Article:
TUESDAY
March 27, 2001
volume 12, no. 86

The Case for the Latin Mass

By Dietrich Von Hildebrand
Part Two

    Those who rhapsodize on the new liturgy make much of the point that over the years the Mass had lost its communal character and had become an occasion for individualistic worship. The new vernacular Mass, they insist, restores the sense of community by replacing private de- votions with community participation. Yet they forget that there are different levels and kinds of communion with other persons.

    The level and nature of a community experience is determined by the theme of the communion, the name or cause in which men are gathered. The higher the good which the theme represents, and which binds men together, the more sublime and deeper is the communion. The ethos and nature of a community experience in the case of a great national emergency is obviously radically different from the community experience of a cocktail party. And of course the most striking differences in communities will be found between the community whose theme is supernatural and the one whose theme is merely natural.

    The actualization of men's souls who are truly touched by Christ is the basis of a unique community, a sacred communion, one whose quality is incomparably more sublime than that of any natural community. The authentic we communion of the faithful, which the liturgy of Holy Thursday expresses so well in the words congregavit nos in unum Christi amor, is only possible as a fruit of the I-Thou communion with Christ Himself. Only a direct relation to the God-Man can actualize this sacred union among the faithful.

The depersonalizing "we experience" is a perverse theory of community

    The communion in Christ has nothing of the self-assertion found in natural communities. It breathes of the Redemption. It liberates men from all self-centeredness. Yet such a communion emphatically does not depersonalize the individual; far from dissolving the person into the cosmic, pantheistic swoon so often commended to us these days, it actualizes the person's true self in a unique way.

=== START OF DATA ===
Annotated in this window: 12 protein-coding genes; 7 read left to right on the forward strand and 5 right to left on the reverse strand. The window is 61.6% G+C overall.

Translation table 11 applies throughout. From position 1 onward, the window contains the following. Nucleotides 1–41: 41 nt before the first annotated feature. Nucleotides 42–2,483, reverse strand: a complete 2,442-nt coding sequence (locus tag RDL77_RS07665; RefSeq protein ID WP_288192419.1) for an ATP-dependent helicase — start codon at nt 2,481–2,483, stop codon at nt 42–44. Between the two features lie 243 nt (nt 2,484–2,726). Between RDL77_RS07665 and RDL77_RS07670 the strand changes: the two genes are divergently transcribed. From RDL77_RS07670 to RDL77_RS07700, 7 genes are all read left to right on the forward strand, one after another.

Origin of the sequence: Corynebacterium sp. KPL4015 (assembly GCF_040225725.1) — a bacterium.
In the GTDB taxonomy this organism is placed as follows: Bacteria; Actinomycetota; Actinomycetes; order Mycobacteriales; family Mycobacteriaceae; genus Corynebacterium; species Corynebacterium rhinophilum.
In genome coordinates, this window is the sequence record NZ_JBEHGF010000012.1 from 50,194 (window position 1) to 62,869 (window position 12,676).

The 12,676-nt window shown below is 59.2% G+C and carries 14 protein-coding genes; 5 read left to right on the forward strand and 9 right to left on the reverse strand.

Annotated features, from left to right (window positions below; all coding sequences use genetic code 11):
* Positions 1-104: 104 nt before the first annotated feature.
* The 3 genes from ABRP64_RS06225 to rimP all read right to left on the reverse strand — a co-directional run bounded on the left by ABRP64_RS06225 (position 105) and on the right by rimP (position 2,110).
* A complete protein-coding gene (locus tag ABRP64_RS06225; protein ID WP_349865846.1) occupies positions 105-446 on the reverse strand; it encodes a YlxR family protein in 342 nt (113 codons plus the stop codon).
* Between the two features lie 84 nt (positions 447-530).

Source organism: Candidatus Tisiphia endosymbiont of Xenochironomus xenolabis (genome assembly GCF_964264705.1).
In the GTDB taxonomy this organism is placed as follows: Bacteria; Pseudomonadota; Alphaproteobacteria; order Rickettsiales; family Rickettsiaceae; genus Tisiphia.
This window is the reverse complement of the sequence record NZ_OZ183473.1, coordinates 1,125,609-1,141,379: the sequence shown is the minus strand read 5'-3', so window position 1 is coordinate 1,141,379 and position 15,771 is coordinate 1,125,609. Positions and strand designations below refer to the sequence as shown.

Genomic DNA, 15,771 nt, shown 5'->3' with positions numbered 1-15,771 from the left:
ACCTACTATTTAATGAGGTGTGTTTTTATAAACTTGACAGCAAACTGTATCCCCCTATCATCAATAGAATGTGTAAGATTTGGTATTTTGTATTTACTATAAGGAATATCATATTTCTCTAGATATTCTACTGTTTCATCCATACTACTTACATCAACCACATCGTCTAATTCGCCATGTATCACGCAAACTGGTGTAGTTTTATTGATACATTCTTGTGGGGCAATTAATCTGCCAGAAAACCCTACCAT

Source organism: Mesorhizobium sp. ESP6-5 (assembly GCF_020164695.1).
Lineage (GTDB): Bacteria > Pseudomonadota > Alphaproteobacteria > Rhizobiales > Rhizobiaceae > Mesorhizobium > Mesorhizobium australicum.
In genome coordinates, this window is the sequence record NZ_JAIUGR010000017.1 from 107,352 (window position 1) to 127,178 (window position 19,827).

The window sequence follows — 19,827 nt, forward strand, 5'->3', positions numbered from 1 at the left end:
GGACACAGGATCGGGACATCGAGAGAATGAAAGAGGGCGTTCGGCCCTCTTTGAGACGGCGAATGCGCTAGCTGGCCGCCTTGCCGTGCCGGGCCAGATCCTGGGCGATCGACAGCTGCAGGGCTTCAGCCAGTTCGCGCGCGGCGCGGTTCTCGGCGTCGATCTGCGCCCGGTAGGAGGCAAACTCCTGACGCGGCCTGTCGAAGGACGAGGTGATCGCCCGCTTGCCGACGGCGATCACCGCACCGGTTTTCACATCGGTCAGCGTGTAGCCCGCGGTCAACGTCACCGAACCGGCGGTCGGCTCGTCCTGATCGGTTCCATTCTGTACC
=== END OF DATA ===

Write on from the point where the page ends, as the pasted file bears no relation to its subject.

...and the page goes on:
In the community of Christ the conflict between person and community that is present in all natural communities cannot exist. So this sacred community experience is really at war with the depersonalizing 'we-experience" found in mass assemblies and popular gatherings which tend to absorb and evaporate the individual. This communion in Christ that was so fully alive in the early Christian centuries, that all the saints entered into, that found a matchless expression in the liturgy now under attack-this communion has never regarded the individual person as a mere segment of the community, or as an instrument to serve it. In this connection it is worth noting that totalitarian ideology is not alone in sacrificing the individual to the collective; some of Teilhard de Chardin's cosmic ideas, for instance, imply the same collectivistic sacrifice. Teilhard subordinates the individual and his sanctification to the supposed development of humanity.

    At a time when this perverse theory of community is embraced even by many Catholics, there are plainly urgent reasons for vigorously insisting on the sacred character of the true communion in Christ. I submit that the new liturgy must be judged by this test: Does it contribute to the authentic sacred community? Granted that it strives for a community character; but is this the character desired? Is it a communion grounded in recollection, contemplation and reverence? Which of the two -- the new Mass, or the Latin Mass with the Gregorian chant evokes these attitudes of soul more effectively, and thus permits the deeper and truer communion? Is it not plain that frequently the community character of the new Mass is purely profane, that, as with other social gatherings, its blend of casual relaxation and bustling activity precludes a reverent, contemplative confrontation with Christ and with the ineffable mystery of the Eucharist?

    Of course our epoch is pervaded by a spirit of irreverence. It is seen in a distorted notion of freedom that demands rights while refusing obligations, that exalts self-indulgence, that counsels "let yourself go." The habitare secuni of St. Gregory's Dialogues - the dwelling in the presence of God - which presupposes reverence, is considered today to be unnatural, pompous, or servile. But is not the new liturgy a compromise with this modern spirit? Whence comes the disparagement of kneeling? Why should the Eucharist be received standing? Is not kneeling, in our culture, the classic expression of adoring reverence? The argument that at a meal we should stand rather than kneel is hardly convincing. For one thing, this is not the natural posture for eating: we sit, and in Christ's time one lay down.